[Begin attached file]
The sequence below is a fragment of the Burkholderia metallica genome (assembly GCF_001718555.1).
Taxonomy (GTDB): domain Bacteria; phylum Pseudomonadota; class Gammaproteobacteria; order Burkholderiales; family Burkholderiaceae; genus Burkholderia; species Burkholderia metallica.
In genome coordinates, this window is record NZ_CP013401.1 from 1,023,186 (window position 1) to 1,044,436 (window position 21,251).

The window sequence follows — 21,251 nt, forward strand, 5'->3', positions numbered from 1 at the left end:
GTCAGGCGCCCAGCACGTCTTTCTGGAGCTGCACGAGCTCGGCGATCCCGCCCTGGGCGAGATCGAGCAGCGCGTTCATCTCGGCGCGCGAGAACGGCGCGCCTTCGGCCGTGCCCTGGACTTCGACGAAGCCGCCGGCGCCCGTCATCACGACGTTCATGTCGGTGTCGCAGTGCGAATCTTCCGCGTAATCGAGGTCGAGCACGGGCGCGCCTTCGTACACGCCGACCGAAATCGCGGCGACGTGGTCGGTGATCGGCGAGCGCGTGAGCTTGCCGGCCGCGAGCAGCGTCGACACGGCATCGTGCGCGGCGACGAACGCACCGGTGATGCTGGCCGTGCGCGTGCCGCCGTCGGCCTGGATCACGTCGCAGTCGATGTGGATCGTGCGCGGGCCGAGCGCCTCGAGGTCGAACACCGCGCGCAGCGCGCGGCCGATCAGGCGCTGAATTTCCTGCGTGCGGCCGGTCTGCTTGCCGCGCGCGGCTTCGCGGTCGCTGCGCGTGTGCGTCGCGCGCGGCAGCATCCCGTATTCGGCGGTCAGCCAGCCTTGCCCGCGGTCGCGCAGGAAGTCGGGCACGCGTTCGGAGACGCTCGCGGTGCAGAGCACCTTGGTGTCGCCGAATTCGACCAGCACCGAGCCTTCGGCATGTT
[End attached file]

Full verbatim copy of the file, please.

The sequence below is a fragment of the Burkholderia metallica genome (assembly GCF_001718555.1).
Taxonomy (GTDB): domain Bacteria; phylum Pseudomonadota; class Gammaproteobacteria; order Burkholderiales; family Burkholderiaceae; genus Burkholderia; species Burkholderia metallica.
In genome coordinates, this window is record NZ_CP013401.1 from 1,023,186 (window position 1) to 1,044,436 (window position 21,251).

The window sequence follows — 21,251 nt, forward strand, 5'->3', positions numbered from 1 at the left end:
GTCAGGCGCCCAGCACGTCTTTCTGGAGCTGCACGAGCTCGGCGATCCCGCCCTGGGCGAGATCGAGCAGCGCGTTCATCTCGGCGCGCGAGAACGGCGCGCCTTCGGCCGTGCCCTGGACTTCGACGAAGCCGCCGGCGCCCGTCATCACGACGTTCATGTCGGTGTCGCAGTGCGAATCTTCCGCGTAATCGAGGTCGAGCACGGGCGCGCCTTCGTACACGCCGACCGAAATCGCGGCGACGTGGTCGGTGATCGGCGAGCGCGTGAGCTTGCCGGCCGCGAGCAGCGTCGACACGGCATCGTGCGCGGCGACGAACGCACCGGTGATGCTGGCCGTGCGCGTGCCGCCGTCGGCCTGGATCACGTCGCAGTCGATGTGGATCGTGCGCGGGCCGAGCGCCTCGAGGTCGAACACCGCGCGCAGCGCGCGGCCGATCAGGCGCTGAATTTCCTGCGTGCGGCCGGTCTGCTTGCCGCGCGCGGCTTCGCGGTCGCTGCGCGTGTGCGTCGCGCGCGGCAGCATCCCGTATTCGGCGGTCAGCCAGCCTTGCCCGCGGTCGCGCAGGAAGTCGGGCACGCGTTCGGAGACGCTCGCGGTGCAGAGCACCTTGGTGTCGCCGAATTCGACCAGCACCGAGCCTTCGGCATGTT